By Meghan Mangrum
Research studies and publication in academic journals are the hallmarks of a career in academia. Most doctoral students spend much of their time contributing to the current research in their respective fields, but it is rare for a master’s student to get the same opportunity.
Meredith Brady, who graduates this Saturday with a UF master’s degree in health administration, got such an opportunity when she co-authored an article that was published in the Harvard Business Review last fall.
The paper, “The Mayo Clinic Model for Running a Value-Improvement Program,” grew out of an internship Brady had at the Jacksonville campus of the Mayo Clinic’s Center for the Science of Health Care Delivery last summer.
The Center for the Science of Health Care Delivery focuses on evidence-based care delivery as well as the value of the care delivered, and allowed Brady to work on different projects, she said.
Brady worked under doctors, researchers and her preceptor, focusing that summer on the Time-Driven Activity-Based Costing, or TDABC, approach which allows practitioners to assess the value of their delivery of care. The Mayo Clinic in Jacksonville had used this approach to study the delivery of care for total hip and knee replacements and while Brady was an intern the studies had turned to neuroscience.
Under the suggestion of her preceptor, March Rucci, M.H.A., the program manager at the Mayo Clinic, Brady began to work one-on-one with Ryan Uitti, M.D., the department of neurology’s medical director, who then asked Brady if she would be interested in working on the paper.
“I was given an opportunity and I took it,” Brady said. “One thing that’s kind of cool about Mayo is they really care about the people who work for them.”
Brady began researching the center’s previous studies focused on the TDABC approach and met with researchers and practitioners who had participated in the studies over the course of three to four weeks. By the end of her unpaid summer internship, the team had submitted a paper to the Harvard Business Review.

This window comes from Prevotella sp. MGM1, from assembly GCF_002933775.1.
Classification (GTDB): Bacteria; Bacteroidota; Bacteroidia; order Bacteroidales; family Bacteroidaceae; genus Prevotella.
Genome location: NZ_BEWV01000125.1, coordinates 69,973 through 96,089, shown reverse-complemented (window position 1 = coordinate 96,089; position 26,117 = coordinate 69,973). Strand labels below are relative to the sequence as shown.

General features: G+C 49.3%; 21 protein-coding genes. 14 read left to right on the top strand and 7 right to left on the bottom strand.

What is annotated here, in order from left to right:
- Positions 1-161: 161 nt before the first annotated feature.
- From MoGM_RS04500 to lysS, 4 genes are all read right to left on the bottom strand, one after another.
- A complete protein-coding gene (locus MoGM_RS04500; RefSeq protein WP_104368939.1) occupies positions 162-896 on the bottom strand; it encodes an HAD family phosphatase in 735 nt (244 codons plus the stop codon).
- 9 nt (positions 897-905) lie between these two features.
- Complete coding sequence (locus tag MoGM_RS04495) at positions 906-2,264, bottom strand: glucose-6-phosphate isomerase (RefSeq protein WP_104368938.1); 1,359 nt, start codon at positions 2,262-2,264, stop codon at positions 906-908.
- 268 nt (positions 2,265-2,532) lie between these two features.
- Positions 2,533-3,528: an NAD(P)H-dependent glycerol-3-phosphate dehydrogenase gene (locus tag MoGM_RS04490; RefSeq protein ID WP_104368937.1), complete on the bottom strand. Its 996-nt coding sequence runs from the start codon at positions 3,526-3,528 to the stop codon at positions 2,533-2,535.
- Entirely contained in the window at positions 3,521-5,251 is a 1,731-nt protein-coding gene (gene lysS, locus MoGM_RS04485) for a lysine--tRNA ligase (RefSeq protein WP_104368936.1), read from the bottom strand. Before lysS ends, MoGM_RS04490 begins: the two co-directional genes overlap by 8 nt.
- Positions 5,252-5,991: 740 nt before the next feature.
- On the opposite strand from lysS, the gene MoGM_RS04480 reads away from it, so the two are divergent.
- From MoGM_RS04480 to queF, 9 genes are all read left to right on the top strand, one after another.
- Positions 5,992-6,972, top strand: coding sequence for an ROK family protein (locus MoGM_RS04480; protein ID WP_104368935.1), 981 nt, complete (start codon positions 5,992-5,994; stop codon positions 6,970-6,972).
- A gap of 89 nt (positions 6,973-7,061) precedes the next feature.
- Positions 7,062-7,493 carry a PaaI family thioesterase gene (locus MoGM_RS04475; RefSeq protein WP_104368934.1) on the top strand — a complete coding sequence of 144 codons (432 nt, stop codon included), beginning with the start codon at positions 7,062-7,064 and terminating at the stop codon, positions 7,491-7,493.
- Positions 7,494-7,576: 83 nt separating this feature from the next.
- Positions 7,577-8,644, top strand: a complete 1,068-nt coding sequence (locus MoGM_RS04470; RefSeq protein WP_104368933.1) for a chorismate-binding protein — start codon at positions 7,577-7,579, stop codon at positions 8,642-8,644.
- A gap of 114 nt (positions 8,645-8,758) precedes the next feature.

The team selected the Orthopedic Project for total knee and hip replacements to illustrate how a structured and well-executed implementation plan can improve health care value.
A well-structured implementation plan includes gaining senior leadership support, selecting a project team, engaging local physicians, measuring outcomes and costs, testing process-improvement suggestions and recording and sharing lessons, according to the team’s model.
After the original draft was submitted to the Harvard Business Review, the article underwent several more edits before final publication. Uitti even graciously removed his name so Brady’s could be listed as an author to comply with Harvard Business Review’s author limit.
Brady credits her experience with sparking an interest in the TDABC approach.
“I really like the idea of defining the value of care that is delivered, including focusing on condition-specific processes and collecting patient-reported outcomes,” Brady said.
Brady, who obtained a bachelor’s of science degree in political science from UF in 2014, decided to pursue her master’s in health administration after becoming interested in health care while spending the spring semester of her junior year at a legislative internship in Tallahassee.
“I knew I wasn’t clinical, but I didn’t know what options were out there,” Brady said of finding her passion for health care administration.
Following graduation Brady begins a two-year administrative fellowship at John Hopkins Hospital in Baltimore.